Changing Cybersecurity Behaviors in the Workplace: A Critique of the Evidence

With human aspects of cybersecurity increasingly recognized as a core part of organizational security management, it is crucial that information security leadership colleagues understand how secure employee behavior is shaped and promoted. 

A recent literature review of cybersecurity behaviors in the workplace was created by academics at Royal Holloway, University of London, exploring drivers for cybersecurity behaviors in organizations. 

What are workplace cybersecurity behaviors? 
Through surveying academic literature, one can classify cybersecurity behaviors within organizations into five broad themes which interact with one another. The first key theme, security culture, acts like an umbrella concept and interrelates with the subsequent four sets of behaviors: inter-personal group dynamics; ‘compliance’ with security policy; communication; phishing/email behavior; and password behavior. 

The research paper explores the existing evidence on how each factor influence behaviors around cybersecurity. It highlights areas of consensus (for example, the importance of top-down leadership in improving a security culture) and instances where there is little agreement (for example, whether punishing employees is an effective mechanism behavioral change).

Recommendations for organizations targeting behavioral change include requirements for engaged senior management colleagues, needs-based education and awareness training, and for security policies to take into account employee motivations as well as awareness relating to cybersecurity activities. 


What don’t we know? Limitations of current research on cybersecurity behaviors
A major output of the evidence review highlighted how much work there is to do to determine an informed consensus. 

There is a lack of agreement across every behavioral theme examined, even on well-recognized workplace practices. For example, there is no academic agreement on whether sanctions operate as an effective disincentive for employee behaviors, nor is there an agreement on the best way to motivate employees to follow a certain set of behavioral patterns (in an environment where many, but not all, researchers argue that scaring the user is counterproductive).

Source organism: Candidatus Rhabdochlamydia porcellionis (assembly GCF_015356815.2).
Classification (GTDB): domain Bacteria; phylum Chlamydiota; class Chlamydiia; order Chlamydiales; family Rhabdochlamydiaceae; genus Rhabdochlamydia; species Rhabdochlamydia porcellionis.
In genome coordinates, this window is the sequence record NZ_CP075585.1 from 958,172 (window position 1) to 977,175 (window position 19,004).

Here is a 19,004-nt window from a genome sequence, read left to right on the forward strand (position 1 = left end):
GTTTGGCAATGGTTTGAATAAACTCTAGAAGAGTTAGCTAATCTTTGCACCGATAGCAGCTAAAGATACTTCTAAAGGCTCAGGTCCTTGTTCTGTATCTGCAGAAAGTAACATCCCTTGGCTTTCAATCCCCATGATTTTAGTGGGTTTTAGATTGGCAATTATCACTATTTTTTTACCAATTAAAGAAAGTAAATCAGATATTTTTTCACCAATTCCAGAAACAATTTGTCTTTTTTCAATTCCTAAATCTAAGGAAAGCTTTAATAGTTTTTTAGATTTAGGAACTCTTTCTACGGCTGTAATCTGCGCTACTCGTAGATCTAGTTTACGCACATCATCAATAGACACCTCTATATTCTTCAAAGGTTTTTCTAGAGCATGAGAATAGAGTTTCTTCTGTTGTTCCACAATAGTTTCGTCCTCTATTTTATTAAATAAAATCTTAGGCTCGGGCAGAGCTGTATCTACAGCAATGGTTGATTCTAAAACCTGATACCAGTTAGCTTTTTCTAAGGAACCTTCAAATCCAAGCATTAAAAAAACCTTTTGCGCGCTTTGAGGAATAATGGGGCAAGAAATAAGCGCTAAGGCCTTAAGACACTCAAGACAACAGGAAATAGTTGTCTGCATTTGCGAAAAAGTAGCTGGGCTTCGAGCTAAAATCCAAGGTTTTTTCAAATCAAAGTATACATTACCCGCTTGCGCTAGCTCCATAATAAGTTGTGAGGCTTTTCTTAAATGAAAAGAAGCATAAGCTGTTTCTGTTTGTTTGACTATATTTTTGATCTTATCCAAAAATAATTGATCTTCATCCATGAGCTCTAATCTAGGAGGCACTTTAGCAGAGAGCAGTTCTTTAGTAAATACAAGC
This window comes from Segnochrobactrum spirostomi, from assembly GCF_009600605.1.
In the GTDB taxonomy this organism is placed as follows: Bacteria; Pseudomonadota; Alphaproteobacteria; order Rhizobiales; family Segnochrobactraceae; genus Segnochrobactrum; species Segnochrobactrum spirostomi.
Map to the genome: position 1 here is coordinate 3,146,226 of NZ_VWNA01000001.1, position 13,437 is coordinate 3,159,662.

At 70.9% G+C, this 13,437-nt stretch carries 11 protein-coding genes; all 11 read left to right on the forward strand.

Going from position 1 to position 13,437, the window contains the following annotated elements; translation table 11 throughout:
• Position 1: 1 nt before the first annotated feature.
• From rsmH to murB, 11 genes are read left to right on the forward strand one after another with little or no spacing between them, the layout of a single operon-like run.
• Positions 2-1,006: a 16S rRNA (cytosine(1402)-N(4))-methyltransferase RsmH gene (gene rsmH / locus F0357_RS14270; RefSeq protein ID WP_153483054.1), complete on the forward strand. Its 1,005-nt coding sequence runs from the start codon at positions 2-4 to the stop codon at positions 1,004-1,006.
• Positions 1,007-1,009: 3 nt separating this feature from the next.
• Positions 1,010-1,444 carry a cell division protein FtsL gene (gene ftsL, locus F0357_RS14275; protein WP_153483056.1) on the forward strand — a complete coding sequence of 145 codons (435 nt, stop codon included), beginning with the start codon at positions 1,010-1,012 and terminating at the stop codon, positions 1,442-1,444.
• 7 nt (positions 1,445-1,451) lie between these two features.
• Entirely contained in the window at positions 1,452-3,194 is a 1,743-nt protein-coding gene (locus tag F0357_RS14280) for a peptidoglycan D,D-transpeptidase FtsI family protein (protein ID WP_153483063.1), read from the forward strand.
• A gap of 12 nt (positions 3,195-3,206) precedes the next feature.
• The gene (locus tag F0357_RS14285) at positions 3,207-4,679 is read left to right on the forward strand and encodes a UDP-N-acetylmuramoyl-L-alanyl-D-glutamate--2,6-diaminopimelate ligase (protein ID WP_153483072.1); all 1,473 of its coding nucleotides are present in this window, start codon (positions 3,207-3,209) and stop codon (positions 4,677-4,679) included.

Research is also very limited on how changing regulatory landscapes are relevant to the organization’s approach to security, with regulations such as GDPR raising the stakes when it comes to the cost of security breaches.  

Employees are not homogenous and any research that attempts to treat colleagues as a set is limited by its assumptions. An individual’s susceptibility to phishing, for example, has been shown to be linked to their time at the company, their experience level, whether they are aware and motivated by cybersecurity education campaigns.

Attributes such as gender and emotions towards the employer (including loyalty) have also been cited as distinguishing factors (though in the case of gender, published papers contradict each other, with no consensus forthcoming). Furthermore, employees are not likely to act the same within different organizational settings and between industries.

Research projects are often one-off exercises and not repeated which weakens their claims. A key strength to a research finding is its reproducibility; whether another research is able to replicate the findings using techniques from the original experiment.

When it comes to cybersecurity and behavioral change, it appears the area of study is new enough that emerging research is not aiming to replicate previous research. This makes it difficult to build up an evidence base and drives a need for more behavioral change projects looking specifically at cybersecurity. 

Opportunities for future research
In order to better understand how to foster behavioral change in cybersecurity workplace practices, experiments must be repeated so their findings can be verified. Not only that, but experiments should be able to shed light on behavioral differences between types of employees or between different organizational environments, adding nuance and depth to research findings.

Valuable research would benefit from bringing together diverse approaches to best understand behaviors and practices, for example drawing insights from psychology, managerial sciences and information security rather than approaching the issue from disparate viewpoints.

Organizations should also consider gathering input from employees to include them in security design processes, moving towards human-centered security solutions that are likely to minimize employee frustrations with misaligned policies. There would be a significant benefit to additional research into needs-based security education training, and the theories behind behavioral change when it comes to cybersecurity.

Above all, greater engagement and reflection on theory and the nature of human behavioral change would be useful to help best design behavioral nudging programs in a workplace. 


The full report is open-access and available to download here


Amy Ertan is a PhD researcher at the Centre for Doctoral Training in Cyber Security at Royal Holloway, University of London. Amy’s research looks at the socio-technical security consequences of emerging technologies. She is a UK-Brazil Data Protection Fellow at ITS Rio, where she researches options for regulating artificial intelligence-enabled technology. Amy is also a CREST registered cyber threat intelligence analyst and has previously worked within the finance industry.


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